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Tuesday, 22 July 2014

Λυσιστράτη 2014 (Lysistrata)

My kids love theatre. We go perhaps just once a year, when the travelling theatre groups come to Hania in the summer and perform in each town's open-air theatre, whose layout is of course based on ancient Greek architecture. We prefer to watch the modern renditions of ancient Greek plays, which more often than not make direct references to today's problems plaguing Greek society. It is uncanny the way that the problems of two or three thousand years ago are very similar to our own ones: not enough money, bad statesmen, too much war.

Last night, we went to a performance of Lysistrata (or Lysistrati, as we call it in Greek). The actors were well known names, highly familiar to all Greeks, as they had all starred in TV series that had screened last season. The storyline is based on a strike by Aristophanes, originally performed in classical Athens in 411 BC. It seems that striking is a basic Greek tenet, and ancient Greeks knew the concept quite well, which refutes a hypothesis often postulated by the not-Greeks, who argue that modern Greeks are not derived from ancient Greeks, but are some kind of pot pourri based on their conquerors: such not-Greeks are highly ignorant, but more significantly, they seem to do their best to find a way to 'prove' to the world that the ancient Greek world belongs to the whole world, and constitutes some kind of global heritage, which of course it does, since European civilisation irrefutably started in the Greek world. In other words, it's still all Greek to them.

Getting back to the strike in Aristophanes' 411 BC play, it was staged for similar reasons as strikes are nowadays: to force someone to give you what you want. The women went on a sex strike, staging a sit-in (yeah, that too!) at the Acropolis (the very one ransacked on Elgin's orders), in order to get their menfolk to stop going to war, demanding Peace, which they secure. This is followed by song and dance.

At the end of the show, my children asked to stay on at the theatre in order to see the stars of the show, grab an autograph and get photographed with them. Our Greek actors are such humble people. They have so much sympathy for their fellow compatriots, especially children. After their stunning performance, they stayed as long as it took for everyone who wanted to have their photos taken with them and to sign autographs, smiling throughout the whole period. I snapped photos of the kids with each of the main stars:


Θανάσης Τσαλταμπάσης,


Νάντια Κοντογεώργη,


Αντώνης Λουδάρος,


Καίτη Κωνσταντίνου,

and finally...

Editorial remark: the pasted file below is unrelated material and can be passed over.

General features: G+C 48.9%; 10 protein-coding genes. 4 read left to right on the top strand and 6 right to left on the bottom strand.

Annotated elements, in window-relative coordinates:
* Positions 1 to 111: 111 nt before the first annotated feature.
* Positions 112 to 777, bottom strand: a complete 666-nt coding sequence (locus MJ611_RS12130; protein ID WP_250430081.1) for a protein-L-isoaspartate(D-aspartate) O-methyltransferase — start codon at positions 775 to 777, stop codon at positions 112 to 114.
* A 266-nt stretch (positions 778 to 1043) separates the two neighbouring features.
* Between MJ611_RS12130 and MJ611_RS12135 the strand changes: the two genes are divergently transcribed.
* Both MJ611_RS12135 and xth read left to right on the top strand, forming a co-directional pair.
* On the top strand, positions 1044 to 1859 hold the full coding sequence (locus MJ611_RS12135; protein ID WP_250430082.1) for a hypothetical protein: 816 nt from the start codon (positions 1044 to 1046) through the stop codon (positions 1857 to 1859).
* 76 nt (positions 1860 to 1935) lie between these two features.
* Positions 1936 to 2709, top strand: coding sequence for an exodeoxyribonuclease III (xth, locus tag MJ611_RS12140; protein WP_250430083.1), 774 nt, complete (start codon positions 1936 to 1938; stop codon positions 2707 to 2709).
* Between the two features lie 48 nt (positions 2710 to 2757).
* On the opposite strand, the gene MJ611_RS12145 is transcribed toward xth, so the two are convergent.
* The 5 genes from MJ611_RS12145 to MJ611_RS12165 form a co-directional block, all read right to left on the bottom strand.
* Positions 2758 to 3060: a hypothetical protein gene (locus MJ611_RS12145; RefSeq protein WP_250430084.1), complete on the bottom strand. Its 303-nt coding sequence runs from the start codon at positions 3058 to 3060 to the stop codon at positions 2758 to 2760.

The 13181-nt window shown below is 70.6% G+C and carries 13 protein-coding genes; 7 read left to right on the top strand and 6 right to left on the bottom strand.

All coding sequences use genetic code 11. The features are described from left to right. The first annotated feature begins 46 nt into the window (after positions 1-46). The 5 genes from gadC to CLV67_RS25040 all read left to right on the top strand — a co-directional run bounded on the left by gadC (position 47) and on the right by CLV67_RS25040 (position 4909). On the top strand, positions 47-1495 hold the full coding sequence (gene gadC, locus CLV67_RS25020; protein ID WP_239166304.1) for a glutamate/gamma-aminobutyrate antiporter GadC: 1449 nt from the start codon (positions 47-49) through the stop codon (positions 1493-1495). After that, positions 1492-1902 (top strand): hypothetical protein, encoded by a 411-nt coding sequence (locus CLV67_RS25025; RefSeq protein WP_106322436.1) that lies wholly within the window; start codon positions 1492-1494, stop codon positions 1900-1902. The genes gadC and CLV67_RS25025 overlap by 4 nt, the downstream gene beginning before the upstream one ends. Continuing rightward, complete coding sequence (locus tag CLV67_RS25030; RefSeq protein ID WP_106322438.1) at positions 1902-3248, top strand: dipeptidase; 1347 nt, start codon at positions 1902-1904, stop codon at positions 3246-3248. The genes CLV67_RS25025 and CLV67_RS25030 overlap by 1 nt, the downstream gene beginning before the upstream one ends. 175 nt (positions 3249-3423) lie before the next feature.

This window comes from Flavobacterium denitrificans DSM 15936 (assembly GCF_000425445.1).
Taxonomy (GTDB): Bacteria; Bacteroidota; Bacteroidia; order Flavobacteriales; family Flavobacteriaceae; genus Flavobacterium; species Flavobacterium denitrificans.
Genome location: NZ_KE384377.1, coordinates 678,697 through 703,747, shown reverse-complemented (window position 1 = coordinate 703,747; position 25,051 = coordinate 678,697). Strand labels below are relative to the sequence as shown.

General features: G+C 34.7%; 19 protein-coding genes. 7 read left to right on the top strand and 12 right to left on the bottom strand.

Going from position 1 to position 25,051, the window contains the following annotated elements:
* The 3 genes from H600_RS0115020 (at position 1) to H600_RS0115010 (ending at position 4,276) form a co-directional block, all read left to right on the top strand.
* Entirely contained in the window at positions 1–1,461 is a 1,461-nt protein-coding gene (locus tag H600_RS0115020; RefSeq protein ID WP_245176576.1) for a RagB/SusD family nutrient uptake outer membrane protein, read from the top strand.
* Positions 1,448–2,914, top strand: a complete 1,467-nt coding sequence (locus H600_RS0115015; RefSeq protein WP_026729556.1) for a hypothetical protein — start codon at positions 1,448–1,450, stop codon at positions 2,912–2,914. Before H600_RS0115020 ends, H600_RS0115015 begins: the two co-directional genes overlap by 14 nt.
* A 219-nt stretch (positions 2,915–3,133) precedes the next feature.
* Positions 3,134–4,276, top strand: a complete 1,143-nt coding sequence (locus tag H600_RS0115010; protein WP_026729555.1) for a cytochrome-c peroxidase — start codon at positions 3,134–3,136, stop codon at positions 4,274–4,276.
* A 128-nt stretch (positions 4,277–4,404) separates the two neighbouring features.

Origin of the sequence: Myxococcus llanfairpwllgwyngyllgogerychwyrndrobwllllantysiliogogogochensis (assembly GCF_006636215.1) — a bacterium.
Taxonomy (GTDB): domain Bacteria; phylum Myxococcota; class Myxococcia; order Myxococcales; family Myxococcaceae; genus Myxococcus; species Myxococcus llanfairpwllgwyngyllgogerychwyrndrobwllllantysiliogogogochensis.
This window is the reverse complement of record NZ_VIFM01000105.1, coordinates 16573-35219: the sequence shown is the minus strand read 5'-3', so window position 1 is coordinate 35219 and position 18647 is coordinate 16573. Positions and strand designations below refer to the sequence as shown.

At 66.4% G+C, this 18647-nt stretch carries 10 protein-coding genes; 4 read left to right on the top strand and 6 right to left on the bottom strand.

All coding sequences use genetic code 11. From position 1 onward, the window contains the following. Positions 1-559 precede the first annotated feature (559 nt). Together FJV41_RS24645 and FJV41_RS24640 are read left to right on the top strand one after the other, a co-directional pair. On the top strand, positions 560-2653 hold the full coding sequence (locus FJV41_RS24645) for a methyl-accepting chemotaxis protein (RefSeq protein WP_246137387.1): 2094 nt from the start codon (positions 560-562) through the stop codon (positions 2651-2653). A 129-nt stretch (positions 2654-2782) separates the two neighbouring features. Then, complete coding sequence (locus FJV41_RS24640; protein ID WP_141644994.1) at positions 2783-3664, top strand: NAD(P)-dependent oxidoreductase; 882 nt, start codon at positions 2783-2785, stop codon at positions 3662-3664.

Μαρία Καβογιάννη,

When I took the final shot with Μαρία Καβογιάννη - Maria Kavogianni, a thought suddenly occurred to me, that it should have been ME and not just my kids who wanted to be photographed standing next to her. I realised that I should have been the one thanking this woman for the 25 years I have enjoyed watching her on TV comedies. She played the young maid who came from a small village to live in a house of a rich family in the comedy Ντολτσε Βιτα (1995-96). This series was preceded by other comedies in the heyday of private Greek TV, but the actors and the scripts in those early shows (eg Οι Τρεις Χαριτες, Οι Απαράδεκτοι) were too sophisticated for my at-the-time naive knowledge of Greek identity when I first moved here in 1991. I needed a bit more time to adjust to Greek reality before I understood them.

Over the years, Maria Kavogiannis' roles have changed in a similar way to my own life: while I was a young English teacher for young children in a working class neighbourhood of Athens which had suddenly become rich, she was playing the village-girl maid of the rich Athenian business people with very busy sex lives in the comedy series Dolce Vita. Like all of us, she picked up the ways of the rich and modern very quickly, as we were all trying to acclimatise to the 'new Greece' with its seeming shift towards Europeanisation. Just a few years later, she starred in Safe Sex (1999) as the wife of one of the two couples who wanted to spice up their sex life by exchanging partners, but changed her mind at the last minute, as if reminding herself to return to her senses. (Yes, she was in the minority, like most sensible were among the laissez faire Greek world of the past.)

Nowadays, she plays the kind of roles that represent most Greek women: tired mothers trying to hold their family together, as in the crisis-related comedy Πίσω στο Σπίτι which translates to 'Returning home', alluding to the situation many young Greeks find themselves in nowadays: her screen son on that show was Θανάσης Τσαλταμπάσης who was also performing in Lysistrata that night (see the photos above).

I told Maria that she was one of the first actresses whose roles I really liked and could relate to 20-odd years ago when I was still a newish arrival in Greece, and she asked me where I was from. I told her I was born in New Zealand, and she said:
"All the way from New Zealand! And look who brought us together: ancient Greek theatre, uniting the whole world, with the compliments of Lysistrati!" (Lysistrati = lysi-strati = 'army disbander') 

I guess she had the same ideas in her head as I had in my own that night. And we both look so similar: Greek women carrying on doing what we've always been doing, like most other Greek women - working for the family, worrying about our family's future and trying to keep the peace. I may not know much about Maria's family, but I don't think I'm far wrong on this one.

And if you are wondering why the walls behind the actors look so old, it's because they really are old - Hania has the longest continuous and uninterrupted inhabitation of any European city, since 3,500 BC. The walls are over 700 years old, built during the reign of the Venetians.  

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